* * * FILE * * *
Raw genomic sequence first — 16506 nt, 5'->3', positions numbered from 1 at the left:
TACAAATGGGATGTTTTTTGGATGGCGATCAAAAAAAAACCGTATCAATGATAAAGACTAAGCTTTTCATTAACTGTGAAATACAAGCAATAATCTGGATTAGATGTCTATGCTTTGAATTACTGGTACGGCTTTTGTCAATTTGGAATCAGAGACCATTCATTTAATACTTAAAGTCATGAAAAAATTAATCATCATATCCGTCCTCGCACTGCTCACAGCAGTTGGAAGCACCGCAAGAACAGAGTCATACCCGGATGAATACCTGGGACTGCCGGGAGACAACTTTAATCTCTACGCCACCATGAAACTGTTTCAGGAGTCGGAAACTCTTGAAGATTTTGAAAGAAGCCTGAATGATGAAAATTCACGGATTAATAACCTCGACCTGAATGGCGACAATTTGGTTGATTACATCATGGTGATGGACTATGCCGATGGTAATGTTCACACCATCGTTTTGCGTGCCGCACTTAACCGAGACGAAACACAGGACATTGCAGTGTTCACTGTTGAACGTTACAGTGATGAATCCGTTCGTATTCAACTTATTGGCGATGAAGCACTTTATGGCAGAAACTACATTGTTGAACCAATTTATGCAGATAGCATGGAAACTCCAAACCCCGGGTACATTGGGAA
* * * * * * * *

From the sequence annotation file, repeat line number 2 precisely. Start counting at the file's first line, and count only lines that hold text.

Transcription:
TACAAATGGGATGTTTTTTGGATGGCGATCAAAAAAAAACCGTATCAATGATAAAGACTAAGCTTTTCATTAACTGTGAAATACAAGCAATAATCTGGATTAGATGTCTATGCTTTGAATTACTGGTACGGCTTTTGTCAATTTGGAATCAGAGACCATTCATTTAATACTTAAAGTCATGAAAAAATTAATCATCATATCCGTCCTCGCACTGCTCACAGCAGTTGGAAGCACCGCAAGAACAGAGTCATACCCGGATGAATACCTGGGACTGCCGGGAGACAACTTTAATCTCTACGCCACCATGAAACTGTTTCAGGAGTCGGAAACTCTTGAAGATTTTGAAAGAAGCCTGAATGATGAAAATTCACGGATTAATAACCTCGACCTGAATGGCGACAATTTGGTTGATTACATCATGGTGATGGACTATGCCGATGGTAATGTTCACACCATCGTTTTGCGTGCCGCACTTAACCGAGACGAAACACAGGACATTGCAGTGTTCACTGTTGAACGTTACAGTGATGAATCCGTTCGTATTCAACTTATTGGCGATGAAGCACTTTATGGCAGAAACTACATTGTTGAACCAATTTATGCAGATAGCATGGAAACTCCAAACCCCGGGTACATTGGGAA